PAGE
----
> > can use to 
> > > steal sensitive documents.
> > 
> > If I have access to sensitive documents, I can already steal 
> > them.  If a camera or scanner is nearby, then it's even 
> > easier (with computer or without).  Plus, I may even be 
> > morally (and legally) obligued to steal them, for example if 
> > they are evidence of criminal activities that is in the 
> > danger of being destroyed for cover-up.
> Yes, and you may be legally obligated *not* to steal them.  Consider the
> case that we have sensitive documents on microfilm.  The microfilm is
> kept in a vault, and you can't take it out of the vault.  The computer
> you use to read it is in the vault with you.  A secure program is used
> to allow you to view the microfilm, but not to print it out, save it, or
> transmit it.  But here you come, with your own driver and/or scanner,
> plug it in, and copy all of the stuff off of the microfilm.  This is not
> made up, it is essentially what happened to our institution a few months
> ago.

No general purpose operating system in its default configuration will
get you this tight a straight jacket.  You would have to pay me a lot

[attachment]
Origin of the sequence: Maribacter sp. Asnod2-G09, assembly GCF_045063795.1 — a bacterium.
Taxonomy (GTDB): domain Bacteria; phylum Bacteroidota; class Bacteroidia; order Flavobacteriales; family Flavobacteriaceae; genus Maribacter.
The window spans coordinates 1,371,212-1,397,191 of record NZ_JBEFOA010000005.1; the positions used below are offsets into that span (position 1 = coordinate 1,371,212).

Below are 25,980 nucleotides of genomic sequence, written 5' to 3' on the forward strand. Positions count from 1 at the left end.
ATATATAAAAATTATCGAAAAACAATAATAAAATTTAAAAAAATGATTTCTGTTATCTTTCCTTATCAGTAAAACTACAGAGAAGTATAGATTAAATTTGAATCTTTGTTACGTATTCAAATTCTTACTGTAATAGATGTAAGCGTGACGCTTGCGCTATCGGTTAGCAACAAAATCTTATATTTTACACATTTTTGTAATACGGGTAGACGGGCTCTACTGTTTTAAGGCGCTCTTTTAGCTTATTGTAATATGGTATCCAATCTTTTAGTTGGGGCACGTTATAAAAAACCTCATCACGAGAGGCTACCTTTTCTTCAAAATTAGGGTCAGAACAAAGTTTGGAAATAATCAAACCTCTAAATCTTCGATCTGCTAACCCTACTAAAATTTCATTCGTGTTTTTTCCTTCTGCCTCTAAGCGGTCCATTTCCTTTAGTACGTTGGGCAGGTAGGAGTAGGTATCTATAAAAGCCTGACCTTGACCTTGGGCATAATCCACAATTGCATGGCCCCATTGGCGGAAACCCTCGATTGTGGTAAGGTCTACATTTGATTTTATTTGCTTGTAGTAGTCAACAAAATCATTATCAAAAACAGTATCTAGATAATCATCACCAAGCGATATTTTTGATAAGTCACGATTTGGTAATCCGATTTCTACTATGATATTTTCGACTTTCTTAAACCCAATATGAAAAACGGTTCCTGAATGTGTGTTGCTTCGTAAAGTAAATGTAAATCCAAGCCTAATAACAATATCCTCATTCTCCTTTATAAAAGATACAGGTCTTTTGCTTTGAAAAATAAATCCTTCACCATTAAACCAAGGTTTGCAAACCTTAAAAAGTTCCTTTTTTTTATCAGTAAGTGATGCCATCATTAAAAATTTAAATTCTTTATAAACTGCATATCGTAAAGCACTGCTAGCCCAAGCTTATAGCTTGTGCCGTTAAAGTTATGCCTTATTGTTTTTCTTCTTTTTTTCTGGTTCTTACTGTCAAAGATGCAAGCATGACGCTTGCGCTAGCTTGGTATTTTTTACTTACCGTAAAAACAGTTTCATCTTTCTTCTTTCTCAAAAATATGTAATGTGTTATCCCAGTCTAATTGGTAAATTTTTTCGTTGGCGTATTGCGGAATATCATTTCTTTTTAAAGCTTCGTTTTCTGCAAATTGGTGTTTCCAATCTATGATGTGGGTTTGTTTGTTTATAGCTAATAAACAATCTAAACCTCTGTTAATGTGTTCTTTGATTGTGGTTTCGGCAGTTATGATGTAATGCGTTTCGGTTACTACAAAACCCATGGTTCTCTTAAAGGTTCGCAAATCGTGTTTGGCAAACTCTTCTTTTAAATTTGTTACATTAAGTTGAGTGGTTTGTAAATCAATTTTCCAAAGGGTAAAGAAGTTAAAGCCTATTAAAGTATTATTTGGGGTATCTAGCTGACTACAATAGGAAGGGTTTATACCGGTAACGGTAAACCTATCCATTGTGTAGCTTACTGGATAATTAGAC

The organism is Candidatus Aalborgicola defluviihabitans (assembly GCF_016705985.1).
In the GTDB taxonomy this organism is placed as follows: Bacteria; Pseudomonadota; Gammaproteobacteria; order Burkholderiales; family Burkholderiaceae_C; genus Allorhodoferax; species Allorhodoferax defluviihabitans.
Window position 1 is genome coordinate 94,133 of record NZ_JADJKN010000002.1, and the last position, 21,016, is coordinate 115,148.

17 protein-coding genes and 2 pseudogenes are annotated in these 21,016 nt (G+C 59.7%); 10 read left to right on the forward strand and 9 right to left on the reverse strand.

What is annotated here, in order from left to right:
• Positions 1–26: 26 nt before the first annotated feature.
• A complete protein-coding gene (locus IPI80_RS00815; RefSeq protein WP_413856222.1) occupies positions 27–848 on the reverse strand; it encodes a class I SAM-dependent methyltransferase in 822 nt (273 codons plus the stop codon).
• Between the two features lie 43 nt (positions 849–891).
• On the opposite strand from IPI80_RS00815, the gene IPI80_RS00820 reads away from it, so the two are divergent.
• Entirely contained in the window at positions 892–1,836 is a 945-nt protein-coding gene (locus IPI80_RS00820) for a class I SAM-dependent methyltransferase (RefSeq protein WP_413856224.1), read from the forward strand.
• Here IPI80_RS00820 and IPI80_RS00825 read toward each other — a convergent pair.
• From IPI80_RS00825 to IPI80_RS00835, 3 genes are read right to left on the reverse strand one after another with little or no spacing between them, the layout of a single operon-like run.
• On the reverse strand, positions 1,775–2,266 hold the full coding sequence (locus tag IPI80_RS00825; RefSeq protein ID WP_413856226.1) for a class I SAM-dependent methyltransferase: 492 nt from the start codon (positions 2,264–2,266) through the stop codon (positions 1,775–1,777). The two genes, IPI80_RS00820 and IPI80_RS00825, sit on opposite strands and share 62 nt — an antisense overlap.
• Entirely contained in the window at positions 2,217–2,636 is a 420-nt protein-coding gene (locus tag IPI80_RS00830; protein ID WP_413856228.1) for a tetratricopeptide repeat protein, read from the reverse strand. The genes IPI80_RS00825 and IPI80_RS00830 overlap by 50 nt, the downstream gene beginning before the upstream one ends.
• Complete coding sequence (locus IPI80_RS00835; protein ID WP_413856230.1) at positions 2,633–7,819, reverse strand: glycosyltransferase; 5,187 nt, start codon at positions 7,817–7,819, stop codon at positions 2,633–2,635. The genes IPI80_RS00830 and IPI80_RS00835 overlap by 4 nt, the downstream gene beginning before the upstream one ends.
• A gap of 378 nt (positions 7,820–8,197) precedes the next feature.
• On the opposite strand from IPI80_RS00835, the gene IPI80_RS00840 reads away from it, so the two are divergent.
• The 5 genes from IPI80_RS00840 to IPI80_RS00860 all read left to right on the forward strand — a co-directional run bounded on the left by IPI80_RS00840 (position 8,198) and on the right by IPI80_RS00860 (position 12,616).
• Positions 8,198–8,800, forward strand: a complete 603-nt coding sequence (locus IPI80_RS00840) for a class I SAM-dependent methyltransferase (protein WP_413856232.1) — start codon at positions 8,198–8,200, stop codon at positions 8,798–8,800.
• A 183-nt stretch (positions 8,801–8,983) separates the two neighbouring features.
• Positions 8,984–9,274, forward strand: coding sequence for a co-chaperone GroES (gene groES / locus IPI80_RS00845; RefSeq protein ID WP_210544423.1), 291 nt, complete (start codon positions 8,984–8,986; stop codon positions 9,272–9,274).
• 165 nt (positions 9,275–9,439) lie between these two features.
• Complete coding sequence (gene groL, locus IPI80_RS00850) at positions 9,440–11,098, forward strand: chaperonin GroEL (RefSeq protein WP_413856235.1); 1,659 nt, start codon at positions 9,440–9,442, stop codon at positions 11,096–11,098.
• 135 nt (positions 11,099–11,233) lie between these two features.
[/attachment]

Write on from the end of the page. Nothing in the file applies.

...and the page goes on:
of money to consider such a case, and even then I might refuse.

See, I really don't see what the problem is you are trying to solve.
A user can only start their own drivers if their virtual terminal
description contains a capability to the respective hardware.  In none
of the examples you gave the user would even have a an account on the
machine, so all the programs that are run are under the explicit
control of the system administrator or whoever else is responsible for
maintaining the software on the machine.  I really don't understand
what you are objection to.

> > > There are a lot of
> > > things I may not want you to do with a system that you use 
> > but DO NOT 
> > > own.  If you can install a random driver, I cannot prevent those 
> > > things because I do not know where on the USB device they 
> > may show up, 
> > > and I do not know all the possible ID's of all the possible 
> > hardware 
> > > that I forbid on my systems.  Therefore, it is imposssible 
> > for me to 
> > > fabricate a set of policies that permit or deny and given device.
> > 
> > Obviously, you will then not use the Hurd.  Not only for 
> > this, but for a number of other reasons as well.
> That may be the case.  It would be a shame, but it might be the case.  I
> think that you should carefully consider the use case of "business
> doesn't want employees doing whatever they want to computers the
> business owns."  Not so much because the users are malicious, but
> because they are not computer savvy, and some people *are* malicious.

I carefully considered the case and rejected it.  I do not expect the
user to be computer savvy, but I do expect that some people are
malicious.  I don't see any contradiction in any of this.

See, I am working on this on my own time, with my own resources.  On
my list of problems in the world I want to solve, the problems of
system administrators in a business that doesn't want employess to do